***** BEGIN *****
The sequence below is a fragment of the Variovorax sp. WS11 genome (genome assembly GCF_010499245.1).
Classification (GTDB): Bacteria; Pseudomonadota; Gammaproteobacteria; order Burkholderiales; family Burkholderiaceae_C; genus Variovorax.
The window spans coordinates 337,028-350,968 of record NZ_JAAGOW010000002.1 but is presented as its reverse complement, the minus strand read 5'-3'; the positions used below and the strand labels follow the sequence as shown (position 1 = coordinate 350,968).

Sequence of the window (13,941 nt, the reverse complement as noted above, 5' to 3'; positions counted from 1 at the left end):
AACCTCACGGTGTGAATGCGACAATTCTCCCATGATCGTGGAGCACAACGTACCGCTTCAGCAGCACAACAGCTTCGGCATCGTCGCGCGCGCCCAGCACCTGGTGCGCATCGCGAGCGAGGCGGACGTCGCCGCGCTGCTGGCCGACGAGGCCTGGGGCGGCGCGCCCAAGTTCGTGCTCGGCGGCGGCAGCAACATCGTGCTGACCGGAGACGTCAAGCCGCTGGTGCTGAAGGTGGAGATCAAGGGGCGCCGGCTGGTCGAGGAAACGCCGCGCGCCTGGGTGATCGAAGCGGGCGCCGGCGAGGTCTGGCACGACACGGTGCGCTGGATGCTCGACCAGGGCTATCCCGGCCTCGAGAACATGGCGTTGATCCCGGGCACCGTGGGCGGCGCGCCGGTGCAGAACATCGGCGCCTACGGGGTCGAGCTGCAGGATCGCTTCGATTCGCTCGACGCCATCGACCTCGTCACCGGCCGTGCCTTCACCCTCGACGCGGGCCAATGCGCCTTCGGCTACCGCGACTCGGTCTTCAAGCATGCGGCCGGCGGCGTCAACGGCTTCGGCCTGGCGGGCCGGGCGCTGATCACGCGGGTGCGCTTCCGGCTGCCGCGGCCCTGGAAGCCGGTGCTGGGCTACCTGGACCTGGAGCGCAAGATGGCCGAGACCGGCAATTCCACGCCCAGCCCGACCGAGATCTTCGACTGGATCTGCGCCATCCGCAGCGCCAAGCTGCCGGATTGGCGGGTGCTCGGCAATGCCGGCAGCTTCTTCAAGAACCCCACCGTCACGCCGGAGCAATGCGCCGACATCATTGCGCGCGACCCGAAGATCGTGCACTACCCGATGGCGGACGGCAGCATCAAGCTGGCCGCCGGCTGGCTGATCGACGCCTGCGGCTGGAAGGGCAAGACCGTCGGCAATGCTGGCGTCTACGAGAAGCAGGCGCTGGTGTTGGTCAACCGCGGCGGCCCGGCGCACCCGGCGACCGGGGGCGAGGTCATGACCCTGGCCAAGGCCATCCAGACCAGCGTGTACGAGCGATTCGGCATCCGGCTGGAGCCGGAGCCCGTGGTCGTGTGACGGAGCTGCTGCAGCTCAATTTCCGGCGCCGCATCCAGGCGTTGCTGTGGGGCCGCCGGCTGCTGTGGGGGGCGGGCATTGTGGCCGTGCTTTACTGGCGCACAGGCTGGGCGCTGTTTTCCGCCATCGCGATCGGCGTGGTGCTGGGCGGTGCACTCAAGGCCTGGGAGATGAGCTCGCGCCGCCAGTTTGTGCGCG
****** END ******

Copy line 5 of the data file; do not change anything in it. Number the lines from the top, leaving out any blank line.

AACCTCACGGTGTGAATGCGACAATTCTCCCATGATCGTGGAGCACAACGTACCGCTTCAGCAGCACAACAGCTTCGGCATCGTCGCGCGCGCCCAGCACCTGGTGCGCATCGCGAGCGAGGCGGACGTCGCCGCGCTGCTGGCCGACGAGGCCTGGGGCGGCGCGCCCAAGTTCGTGCTCGGCGGCGGCAGCAACATCGTGCTGACCGGAGACGTCAAGCCGCTGGTGCTGAAGGTGGAGATCAAGGGGCGCCGGCTGGTCGAGGAAACGCCGCGCGCCTGGGTGATCGAAGCGGGCGCCGGCGAGGTCTGGCACGACACGGTGCGCTGGATGCTCGACCAGGGCTATCCCGGCCTCGAGAACATGGCGTTGATCCCGGGCACCGTGGGCGGCGCGCCGGTGCAGAACATCGGCGCCTACGGGGTCGAGCTGCAGGATCGCTTCGATTCGCTCGACGCCATCGACCTCGTCACCGGCCGTGCCTTCACCCTCGACGCGGGCCAATGCGCCTTCGGCTACCGCGACTCGGTCTTCAAGCATGCGGCCGGCGGCGTCAACGGCTTCGGCCTGGCGGGCCGGGCGCTGATCACGCGGGTGCGCTTCCGGCTGCCGCGGCCCTGGAAGCCGGTGCTGGGCTACCTGGACCTGGAGCGCAAGATGGCCGAGACCGGCAATTCCACGCCCAGCCCGACCGAGATCTTCGACTGGATCTGCGCCATCCGCAGCGCCAAGCTGCCGGATTGGCGGGTGCTCGGCAATGCCGGCAGCTTCTTCAAGAACCCCACCGTCACGCCGGAGCAATGCGCCGACATCATTGCGCGCGACCCGAAGATCGTGCACTACCCGATGGCGGACGGCAGCATCAAGCTGGCCGCCGGCTGGCTGATCGACGCCTGCGGCTGGAAGGGCAAGACCGTCGGCAATGCTGGCGTCTACGAGAAGCAGGCGCTGGTGTTGGTCAACCGCGGCGGCCCGGCGCACCCGGCGACCGGGGGCGAGGTCATGACCCTGGCCAAGGCCATCCAGACCAGCGTGTACGAGCGATTCGGCATCCGGCTGGAGCCGGAGCCCGTGGTCGTGTGACGGAGCTGCTGCAGCTCAATTTCCGGCGCCGCATCCAGGCGTTGCTGTGGGGCCGCCGGCTGCTGTGGGGGGCGGGCATTGTGGCCGTGCTTTACTGGCGCACAGGCTGGGCGCTGTTTTCCGCCATCGCGATCGGCGTGGTGCTGGGCGGTGCACTCAAGGCCTGGGAGATGAGCTCGCGCCGCCAGTTTGTGCGCG